Numbers 24:8
God brought him forth out of Egypt; he has as it were the strength of an unicorn: he shall eat up the nations his enemies, and shall break their bones, and pierce them through with his arrows.
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EXPOSITORY (ENGLISH BIBLE)
(8) God brought him forth out of Egypt.—(Comp. Numbers 23:22, and Note.)

Numbers 24:8-9. He shall eat up the nations, &c. — The expressions in these verses are intended to signify the victories which the Israelites should gain over their enemies, and particularly the Canaanites, and the secure and quiet possession they should have of the land afterward, all which was fulfilled especially in the days of David and Solomon. He couched, he lay down as a lion — It is remarkable that God here put into the mouth of Balaam nearly the same expressions which Jacob had used concerning Judah, (Genesis 49:9,) and Isaac concerning Jacob, Genesis 27:29. And what wonder, considering that all these prophecies proceeded from one and the same spirit?24:1-9 Now Balaam spake not his own sense, but the language of the Spirit that came upon him. Many have their eyes open who have not their hearts open; are enlightened, but not sanctified. That knowledge which puffs men up with pride, will but serve to light them to hell, whither many go with their eyes open. The blessing is nearly the same as those given before. He admires in Israel, their beauty. The righteous, doubtless, is more excellent than his neighbour. Their fruitfulness and increase. Their honour and advancement. Their power and victory. He looks back upon what had been done for them. Their power and victory. He looks back upon what had been done for them. Their courage and security. The righteous are bold as a lion, not when assaulting others, but when at rest, because God maketh them to dwell in safety. Their influence upon their neighbours. God takes what is done to them, whether good or evil, as done to himself.Balaam's native soil was ordinarily irrigated by water fetched from the neighboring Euphrates, and carried in buckets suspended from the two ends of a pole. Thus the metaphor would import that Israel should have his own exuberant and unfailing channels of blessing and plenty. Some take the word to be predictive of the future benefits which, through the means of Israel, were to accrue to the rest of the world.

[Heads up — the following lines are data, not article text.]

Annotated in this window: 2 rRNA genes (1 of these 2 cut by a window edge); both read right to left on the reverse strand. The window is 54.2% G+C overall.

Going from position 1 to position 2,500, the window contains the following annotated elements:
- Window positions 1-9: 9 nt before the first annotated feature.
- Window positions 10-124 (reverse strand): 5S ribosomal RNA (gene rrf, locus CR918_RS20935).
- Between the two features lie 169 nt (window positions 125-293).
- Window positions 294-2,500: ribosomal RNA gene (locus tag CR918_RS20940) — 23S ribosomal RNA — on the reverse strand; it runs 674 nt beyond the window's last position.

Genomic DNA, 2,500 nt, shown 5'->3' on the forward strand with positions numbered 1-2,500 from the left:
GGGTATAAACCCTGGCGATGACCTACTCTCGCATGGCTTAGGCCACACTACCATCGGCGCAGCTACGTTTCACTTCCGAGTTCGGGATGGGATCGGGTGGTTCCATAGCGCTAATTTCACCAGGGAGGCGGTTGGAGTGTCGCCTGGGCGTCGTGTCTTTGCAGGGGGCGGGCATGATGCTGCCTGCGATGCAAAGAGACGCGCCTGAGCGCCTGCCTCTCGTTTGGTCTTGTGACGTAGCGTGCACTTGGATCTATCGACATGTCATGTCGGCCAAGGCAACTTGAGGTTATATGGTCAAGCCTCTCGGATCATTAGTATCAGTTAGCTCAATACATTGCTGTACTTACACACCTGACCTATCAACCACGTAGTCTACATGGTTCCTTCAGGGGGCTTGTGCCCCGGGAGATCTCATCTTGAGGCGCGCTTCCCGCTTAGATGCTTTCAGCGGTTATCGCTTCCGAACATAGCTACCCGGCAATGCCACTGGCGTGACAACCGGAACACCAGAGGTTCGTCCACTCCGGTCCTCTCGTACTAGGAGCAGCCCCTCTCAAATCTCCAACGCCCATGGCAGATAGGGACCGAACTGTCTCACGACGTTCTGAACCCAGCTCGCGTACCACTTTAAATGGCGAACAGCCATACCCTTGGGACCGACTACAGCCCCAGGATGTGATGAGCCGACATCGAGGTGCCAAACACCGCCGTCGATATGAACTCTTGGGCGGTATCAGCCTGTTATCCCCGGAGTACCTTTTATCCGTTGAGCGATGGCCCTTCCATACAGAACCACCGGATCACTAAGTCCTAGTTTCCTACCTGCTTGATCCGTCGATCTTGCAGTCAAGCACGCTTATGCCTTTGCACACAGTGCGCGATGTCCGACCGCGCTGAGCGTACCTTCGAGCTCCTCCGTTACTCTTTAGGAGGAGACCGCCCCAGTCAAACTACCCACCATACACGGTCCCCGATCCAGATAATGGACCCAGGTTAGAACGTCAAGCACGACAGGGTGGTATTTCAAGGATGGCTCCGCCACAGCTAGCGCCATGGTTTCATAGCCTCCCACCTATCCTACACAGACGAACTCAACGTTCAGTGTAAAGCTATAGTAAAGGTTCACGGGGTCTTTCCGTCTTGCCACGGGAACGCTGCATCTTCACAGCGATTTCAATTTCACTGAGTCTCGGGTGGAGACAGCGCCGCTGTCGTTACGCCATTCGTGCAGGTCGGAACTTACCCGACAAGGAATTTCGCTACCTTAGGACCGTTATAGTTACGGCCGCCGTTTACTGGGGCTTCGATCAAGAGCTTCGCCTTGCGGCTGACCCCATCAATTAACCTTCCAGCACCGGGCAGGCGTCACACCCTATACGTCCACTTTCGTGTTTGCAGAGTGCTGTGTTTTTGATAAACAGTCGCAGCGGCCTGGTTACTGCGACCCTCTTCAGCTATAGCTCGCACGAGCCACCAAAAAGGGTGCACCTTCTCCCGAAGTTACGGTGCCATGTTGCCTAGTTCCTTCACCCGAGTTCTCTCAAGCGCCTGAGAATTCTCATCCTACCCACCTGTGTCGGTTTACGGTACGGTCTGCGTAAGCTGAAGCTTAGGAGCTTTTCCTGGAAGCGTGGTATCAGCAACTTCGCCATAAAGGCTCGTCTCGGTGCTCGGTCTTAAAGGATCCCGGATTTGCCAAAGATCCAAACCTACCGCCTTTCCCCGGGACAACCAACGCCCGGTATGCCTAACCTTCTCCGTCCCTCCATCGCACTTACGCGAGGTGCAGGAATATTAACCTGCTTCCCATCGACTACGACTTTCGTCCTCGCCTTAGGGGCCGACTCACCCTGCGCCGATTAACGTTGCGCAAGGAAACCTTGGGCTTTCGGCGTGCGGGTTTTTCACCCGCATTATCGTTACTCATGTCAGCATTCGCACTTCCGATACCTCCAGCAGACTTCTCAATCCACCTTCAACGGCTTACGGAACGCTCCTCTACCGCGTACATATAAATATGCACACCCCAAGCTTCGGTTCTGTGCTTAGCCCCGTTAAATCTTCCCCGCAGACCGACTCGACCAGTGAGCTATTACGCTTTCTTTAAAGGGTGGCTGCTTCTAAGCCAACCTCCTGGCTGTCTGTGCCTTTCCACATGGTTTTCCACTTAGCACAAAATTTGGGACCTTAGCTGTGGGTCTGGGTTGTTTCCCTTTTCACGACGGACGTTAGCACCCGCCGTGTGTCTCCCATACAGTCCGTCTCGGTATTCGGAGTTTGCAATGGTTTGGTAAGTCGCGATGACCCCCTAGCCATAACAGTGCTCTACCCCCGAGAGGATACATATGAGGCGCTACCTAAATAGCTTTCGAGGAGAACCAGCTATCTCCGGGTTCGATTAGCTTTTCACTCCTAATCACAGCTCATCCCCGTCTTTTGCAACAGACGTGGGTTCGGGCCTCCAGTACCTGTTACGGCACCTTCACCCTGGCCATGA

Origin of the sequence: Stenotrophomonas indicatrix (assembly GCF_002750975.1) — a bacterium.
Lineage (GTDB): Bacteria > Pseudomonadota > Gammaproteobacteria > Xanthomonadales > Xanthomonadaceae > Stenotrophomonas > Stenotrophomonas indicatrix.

Agag - The name, apparently hereditary (compare 1 Samuel 15) to the chieftains of Amalek, means "high." The words point to the Amalekite kingdom as highly prosperous and powerful at the time (compare Numbers 24:20); but also to be far excelled by the future glories of Israel. The Amalekites never in fact recovered their crushing defeat by Saul (1 Samuel 15:2 ff), though they appear again as foes to Israel in the reign of David (1 Samuel 27:1-12 and 30). The remnant of them was destroyed in the reign of Hezekiah 1 Chronicles 4:43.

7. his king shall be higher than Agag—The Amalekites were then the most powerful of all the desert tribes, and "Agag" a title common to their kings. Shall break their bones, or, unbone, or, take out, i.e. shall eat the flesh to the very bones, and then break them also. God brought him forth out of Egypt, he hath as it were the strength of an unicorn,.... Here he repeats what he had said in a former prophecy; see Gill on Numbers 23:22, he shall eat up the nations his enemies: the seven nations of Canaan, which should be subdued by Israel, and that with as much ease as a lion devours its prey; nor would the Canaanites be able to make any more resistance to them than a creature in the paws of a lion; and the phrase denotes the utter destruction of them: